Lab-grown meat and fish, also known as cultured meat, are grown in a cell culture rather than an animal being killed.
The survey of 2,000 adults revealed that shortages of meat and fish were the top reason why people said they would eat lab-grown meat or fish, followed by environmental and sustainability concerns.
Pescatarians and vegetarians were the most confident with the speed of adoption, with 59% and 51% respectively believing it would be on plates within ten years.
Nine out of ten (90%) of Brits who do a weekly shop said they would start cutting back on spending if prices were to rise again. They said that fresh meat and fish would be culled from the basket before fresh fruit and veg.
The report which is part of its ongoing ‘Future of…’ thought-leadership series, also said there was still some education needed for the majority of Brits to get used to the new food type. Currently, 42% of people said they would eat lab-grown meat or fish in a restaurant, which dropped slightly when it came to fast food restaurants (37%).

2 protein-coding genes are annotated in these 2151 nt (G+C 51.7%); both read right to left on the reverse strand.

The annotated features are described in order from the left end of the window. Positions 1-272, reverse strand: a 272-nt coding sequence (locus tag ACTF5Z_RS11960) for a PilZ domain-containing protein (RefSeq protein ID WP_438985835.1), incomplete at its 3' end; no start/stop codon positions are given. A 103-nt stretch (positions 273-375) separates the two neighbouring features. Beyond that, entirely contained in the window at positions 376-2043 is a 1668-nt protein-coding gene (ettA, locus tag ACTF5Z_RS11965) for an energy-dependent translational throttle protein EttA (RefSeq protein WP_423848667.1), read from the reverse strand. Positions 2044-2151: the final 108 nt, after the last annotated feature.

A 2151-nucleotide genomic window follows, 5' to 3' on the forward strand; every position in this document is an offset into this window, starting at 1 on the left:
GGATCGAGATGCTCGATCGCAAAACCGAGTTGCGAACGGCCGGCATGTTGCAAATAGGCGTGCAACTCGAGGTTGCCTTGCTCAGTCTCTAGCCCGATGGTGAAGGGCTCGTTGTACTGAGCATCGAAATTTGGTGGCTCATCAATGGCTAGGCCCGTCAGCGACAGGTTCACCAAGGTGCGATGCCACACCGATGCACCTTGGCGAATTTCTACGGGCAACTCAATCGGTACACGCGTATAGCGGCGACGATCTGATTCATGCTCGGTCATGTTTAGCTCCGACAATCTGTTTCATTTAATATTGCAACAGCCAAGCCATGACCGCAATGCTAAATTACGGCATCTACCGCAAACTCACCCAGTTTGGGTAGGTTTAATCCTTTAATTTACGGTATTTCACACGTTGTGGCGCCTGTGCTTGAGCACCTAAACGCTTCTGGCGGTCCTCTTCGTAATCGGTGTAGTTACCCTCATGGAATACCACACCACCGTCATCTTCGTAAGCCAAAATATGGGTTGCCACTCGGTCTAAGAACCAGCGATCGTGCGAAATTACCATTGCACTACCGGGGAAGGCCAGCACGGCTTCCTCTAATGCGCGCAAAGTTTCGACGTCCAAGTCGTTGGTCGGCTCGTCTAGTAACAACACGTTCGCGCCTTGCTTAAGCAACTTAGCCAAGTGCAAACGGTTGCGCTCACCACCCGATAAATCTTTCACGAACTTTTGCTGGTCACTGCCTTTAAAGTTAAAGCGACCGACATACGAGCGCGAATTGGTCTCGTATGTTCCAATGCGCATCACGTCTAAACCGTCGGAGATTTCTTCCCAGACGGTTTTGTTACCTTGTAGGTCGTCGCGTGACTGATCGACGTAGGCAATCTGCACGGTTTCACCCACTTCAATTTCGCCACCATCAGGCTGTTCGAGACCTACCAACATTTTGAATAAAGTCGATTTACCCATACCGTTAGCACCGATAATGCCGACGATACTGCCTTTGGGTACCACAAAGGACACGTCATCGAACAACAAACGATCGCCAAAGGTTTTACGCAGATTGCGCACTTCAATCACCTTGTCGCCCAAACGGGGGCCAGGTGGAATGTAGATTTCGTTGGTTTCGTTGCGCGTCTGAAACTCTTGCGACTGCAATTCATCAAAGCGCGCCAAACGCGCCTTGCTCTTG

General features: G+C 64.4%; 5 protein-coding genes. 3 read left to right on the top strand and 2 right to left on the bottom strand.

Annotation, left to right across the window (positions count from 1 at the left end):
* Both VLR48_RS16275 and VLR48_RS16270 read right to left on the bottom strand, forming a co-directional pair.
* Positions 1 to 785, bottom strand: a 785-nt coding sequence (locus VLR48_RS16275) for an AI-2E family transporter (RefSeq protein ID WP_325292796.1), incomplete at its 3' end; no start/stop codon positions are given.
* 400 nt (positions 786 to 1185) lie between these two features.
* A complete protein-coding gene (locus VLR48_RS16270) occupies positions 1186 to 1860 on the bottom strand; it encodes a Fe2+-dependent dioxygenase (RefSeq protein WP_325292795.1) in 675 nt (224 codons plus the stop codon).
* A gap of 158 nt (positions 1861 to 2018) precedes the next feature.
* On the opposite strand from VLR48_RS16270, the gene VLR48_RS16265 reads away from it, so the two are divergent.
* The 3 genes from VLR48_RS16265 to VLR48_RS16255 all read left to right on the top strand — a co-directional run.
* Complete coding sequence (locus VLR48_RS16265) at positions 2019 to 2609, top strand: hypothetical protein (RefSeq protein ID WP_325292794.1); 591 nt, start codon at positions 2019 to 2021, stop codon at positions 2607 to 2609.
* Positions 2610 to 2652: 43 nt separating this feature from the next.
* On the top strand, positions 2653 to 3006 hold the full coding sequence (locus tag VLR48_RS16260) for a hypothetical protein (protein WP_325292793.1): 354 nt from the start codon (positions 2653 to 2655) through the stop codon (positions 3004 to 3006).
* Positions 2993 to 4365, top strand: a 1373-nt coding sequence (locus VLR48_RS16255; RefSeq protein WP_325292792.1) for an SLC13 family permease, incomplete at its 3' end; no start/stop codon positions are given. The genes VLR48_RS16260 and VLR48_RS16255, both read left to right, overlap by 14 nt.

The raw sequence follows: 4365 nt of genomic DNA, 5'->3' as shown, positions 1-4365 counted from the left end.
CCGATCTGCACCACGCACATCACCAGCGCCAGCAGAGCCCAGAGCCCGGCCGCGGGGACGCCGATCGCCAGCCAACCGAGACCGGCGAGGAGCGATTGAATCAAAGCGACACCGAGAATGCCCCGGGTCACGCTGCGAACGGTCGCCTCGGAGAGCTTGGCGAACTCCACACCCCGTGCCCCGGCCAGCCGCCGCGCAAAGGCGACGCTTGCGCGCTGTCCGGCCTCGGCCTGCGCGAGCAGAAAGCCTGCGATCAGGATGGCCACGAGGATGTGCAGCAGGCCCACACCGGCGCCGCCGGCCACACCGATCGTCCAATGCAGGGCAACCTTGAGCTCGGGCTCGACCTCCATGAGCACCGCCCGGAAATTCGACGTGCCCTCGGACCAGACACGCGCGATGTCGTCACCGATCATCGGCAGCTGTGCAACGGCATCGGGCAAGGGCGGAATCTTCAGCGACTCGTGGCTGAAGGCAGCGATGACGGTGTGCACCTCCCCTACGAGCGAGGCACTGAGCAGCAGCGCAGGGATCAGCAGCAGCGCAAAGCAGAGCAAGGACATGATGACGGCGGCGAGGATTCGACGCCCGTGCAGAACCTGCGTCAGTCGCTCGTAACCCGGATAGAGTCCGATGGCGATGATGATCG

Help the planet
“It appears that this willingness to try something very new, and out of the norm, comes from a desire to help the planet and reduce the strains of meat production,” said Jodie Stranger, Starcom UK Group chief executive and president of global network clients, EMEA.
“Although greater education about the benefits of lab-grown produce is necessary, Brits are responsive. Nothing can undermine the need for a great-tasting and good-quality meal.
“However, with pressures on the industry to source the sheer quantity needed to feed our appetites and for consumers to pay for it, we’re going to see a lot more on interest in this area. Brands that create a great product and manage to effectively educate the market will reap the rewards.”